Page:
"A Woman, Her Men and Her Futon" aspires to be an up-to-the-minute report from the front of the war between the sexes. Some of the film's particulars feel a tad dated, and the basic conflict, of course, is as old as Adam and Eve. But despite its familiarity and predictable, self-pitying tone, "Futon" generates a remarkable degree of behavioral credibility. Thanks to a solid, multilayered performance by model-turned-actress Jennifer Rubin, debuting writer-director Michael Sibay concocts a spare, sexy movie, a tale of old-fashioned romantic confusion that often seems fresh.
Rubin's Helen is a 25-year-old film-school graduate, soon to be divorced, living in Venice and barely scraping by on her video-company receptionist salary. She's fled from a stifling marriage into the arms of a former classmate, Paul (Michael Cerveris), who's turning into a clone of her controlling husband.
Meanwhile, another school chum, Donald (Lance Edwards), wants aspiring screenwriter Helen to help him with a script - but that's far from all he wants. She keeps Donald at arm's length romantically, but depends on him for moral, career and, eventually, financial support. But when it comes to sheer passion, she'd rather romp with Randy (Grant Show, resident bod on the new ''Melrose Place" TV series), a hunky co-worker who's otherwise easy to ignore.
Helen always is weighing the conflicting demands of economics and independence, of sexual self-determination and career advancement. The thing she seems least interested in, refreshingly, is finding Mr. Right; a couple of Mr. Just OKs are fine with her.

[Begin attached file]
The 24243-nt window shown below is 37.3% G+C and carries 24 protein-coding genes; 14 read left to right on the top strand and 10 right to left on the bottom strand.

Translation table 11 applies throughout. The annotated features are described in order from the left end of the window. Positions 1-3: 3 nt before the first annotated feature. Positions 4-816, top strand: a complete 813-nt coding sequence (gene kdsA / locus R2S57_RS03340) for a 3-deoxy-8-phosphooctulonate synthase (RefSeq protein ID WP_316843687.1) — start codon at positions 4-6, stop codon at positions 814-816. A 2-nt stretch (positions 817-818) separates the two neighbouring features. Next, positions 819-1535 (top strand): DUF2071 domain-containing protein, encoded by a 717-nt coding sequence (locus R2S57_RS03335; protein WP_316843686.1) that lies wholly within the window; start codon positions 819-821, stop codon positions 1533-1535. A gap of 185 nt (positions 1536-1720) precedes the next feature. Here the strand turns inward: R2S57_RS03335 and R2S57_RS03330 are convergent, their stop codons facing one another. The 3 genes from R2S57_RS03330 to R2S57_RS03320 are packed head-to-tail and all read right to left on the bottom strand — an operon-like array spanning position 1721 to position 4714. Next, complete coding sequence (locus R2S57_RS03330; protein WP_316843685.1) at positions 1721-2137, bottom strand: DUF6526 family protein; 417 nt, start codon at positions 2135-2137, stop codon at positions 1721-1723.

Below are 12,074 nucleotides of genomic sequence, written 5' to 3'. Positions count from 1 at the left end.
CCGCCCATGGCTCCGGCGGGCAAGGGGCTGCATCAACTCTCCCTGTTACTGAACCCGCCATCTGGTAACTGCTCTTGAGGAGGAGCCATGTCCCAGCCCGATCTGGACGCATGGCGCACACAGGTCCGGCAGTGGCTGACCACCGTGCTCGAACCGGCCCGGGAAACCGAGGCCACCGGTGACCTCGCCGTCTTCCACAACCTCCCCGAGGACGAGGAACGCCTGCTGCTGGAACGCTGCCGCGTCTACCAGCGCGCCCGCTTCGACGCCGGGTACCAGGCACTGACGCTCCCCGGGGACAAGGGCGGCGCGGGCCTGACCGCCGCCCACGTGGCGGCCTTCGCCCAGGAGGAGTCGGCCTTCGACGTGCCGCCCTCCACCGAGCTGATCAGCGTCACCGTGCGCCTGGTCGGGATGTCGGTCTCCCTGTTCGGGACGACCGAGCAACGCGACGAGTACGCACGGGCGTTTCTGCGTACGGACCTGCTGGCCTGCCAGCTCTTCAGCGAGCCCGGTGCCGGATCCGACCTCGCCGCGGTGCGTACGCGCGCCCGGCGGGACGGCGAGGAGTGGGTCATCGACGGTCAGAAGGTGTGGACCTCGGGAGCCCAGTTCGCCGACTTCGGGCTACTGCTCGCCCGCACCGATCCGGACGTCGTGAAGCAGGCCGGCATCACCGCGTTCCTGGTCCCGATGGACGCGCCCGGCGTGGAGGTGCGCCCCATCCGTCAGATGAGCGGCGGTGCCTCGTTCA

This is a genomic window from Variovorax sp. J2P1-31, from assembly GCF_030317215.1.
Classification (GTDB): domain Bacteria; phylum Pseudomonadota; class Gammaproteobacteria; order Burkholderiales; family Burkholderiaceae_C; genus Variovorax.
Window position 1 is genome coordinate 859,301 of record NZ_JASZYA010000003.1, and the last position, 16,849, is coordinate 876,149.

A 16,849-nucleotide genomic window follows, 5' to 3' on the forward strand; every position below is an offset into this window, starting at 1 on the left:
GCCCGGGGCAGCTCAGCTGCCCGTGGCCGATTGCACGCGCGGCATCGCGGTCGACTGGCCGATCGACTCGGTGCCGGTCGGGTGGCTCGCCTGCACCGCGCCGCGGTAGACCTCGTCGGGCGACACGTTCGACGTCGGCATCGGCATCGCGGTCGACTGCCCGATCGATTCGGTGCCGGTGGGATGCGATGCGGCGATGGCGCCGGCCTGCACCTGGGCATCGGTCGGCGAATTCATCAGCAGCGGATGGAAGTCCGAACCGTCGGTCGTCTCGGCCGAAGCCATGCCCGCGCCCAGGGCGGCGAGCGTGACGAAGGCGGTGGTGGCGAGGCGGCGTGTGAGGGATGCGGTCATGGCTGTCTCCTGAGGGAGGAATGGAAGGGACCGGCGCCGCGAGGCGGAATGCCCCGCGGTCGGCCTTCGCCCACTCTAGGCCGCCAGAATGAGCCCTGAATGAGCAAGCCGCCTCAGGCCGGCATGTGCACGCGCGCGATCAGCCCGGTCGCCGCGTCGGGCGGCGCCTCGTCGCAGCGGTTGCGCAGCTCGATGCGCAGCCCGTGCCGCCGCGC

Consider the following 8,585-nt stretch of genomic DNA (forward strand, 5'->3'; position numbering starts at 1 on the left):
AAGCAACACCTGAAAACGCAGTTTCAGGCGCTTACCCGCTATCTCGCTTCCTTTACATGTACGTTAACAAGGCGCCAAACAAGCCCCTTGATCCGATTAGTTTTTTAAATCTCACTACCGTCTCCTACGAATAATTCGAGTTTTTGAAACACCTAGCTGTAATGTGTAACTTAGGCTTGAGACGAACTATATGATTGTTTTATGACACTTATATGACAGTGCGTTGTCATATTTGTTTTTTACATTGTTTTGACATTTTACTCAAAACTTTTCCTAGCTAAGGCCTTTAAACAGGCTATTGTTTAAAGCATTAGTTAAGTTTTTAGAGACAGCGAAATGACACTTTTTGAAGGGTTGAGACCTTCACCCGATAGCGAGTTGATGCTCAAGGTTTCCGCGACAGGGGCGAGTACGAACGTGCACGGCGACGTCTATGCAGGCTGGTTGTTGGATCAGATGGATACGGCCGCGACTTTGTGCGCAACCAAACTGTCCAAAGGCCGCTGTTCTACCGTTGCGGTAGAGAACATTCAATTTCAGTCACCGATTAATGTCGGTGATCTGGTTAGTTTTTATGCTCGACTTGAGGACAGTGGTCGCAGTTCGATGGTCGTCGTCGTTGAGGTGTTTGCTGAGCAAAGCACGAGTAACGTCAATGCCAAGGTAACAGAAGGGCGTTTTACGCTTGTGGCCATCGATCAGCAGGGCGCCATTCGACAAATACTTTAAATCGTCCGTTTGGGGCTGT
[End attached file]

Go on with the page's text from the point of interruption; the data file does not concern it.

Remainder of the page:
Less refreshing is Sibay's overemphasis on Helen's love life. Certainly, this aspect of the film is a lot more entertaining than the whining of Hollywood wanna-bes (and unrealistic whining, too; there's actually an argument in favor of making a script "deeper," as if anyone in the movie industry strives for that these days). Yet Sibay undercuts "Futon's" alleged agenda, which is all about Helen finding herself, by defining her primarily in erotic terms.
Whether one feels the character is liberated or just objectified in deceptively modern terms, you have to agree that Rubin breathes life into Helen's every wayward move. Rubin portrays the woman as both manipulator and susceptible to manipulation. She never pleads for special sympathy, a gutsy move in a film about someone who could easily, if inaccurately, be described as selfish or a victim. It's a mature portrayal of an immature, but growing, character.
Sibay convincingly records the details of young adult and industry periphery life. It can't be said that "A Woman, Her Men and Her Futon" offers any new insights into either world, but how many new insights are there into the delusory realms of love and movies? This film, at least, charts the current course of such things pretty honestly.
THE FILM: "A Woman, Her Men and Her Futon" (R).
Starring: Jennifer Rubin, Lance Edwards, Grant Show, Michael Cerveris, Robert Lipton.
Written and directed by Michael Sibay. Produced by Sibay and Dale Rosenbloom. Released by Overseas Filmgroup.
Running time: One hour, 30 minutes.
Our rating: Three Stars.
Reproduced with permission. Further reproduction or distribution is prohibited.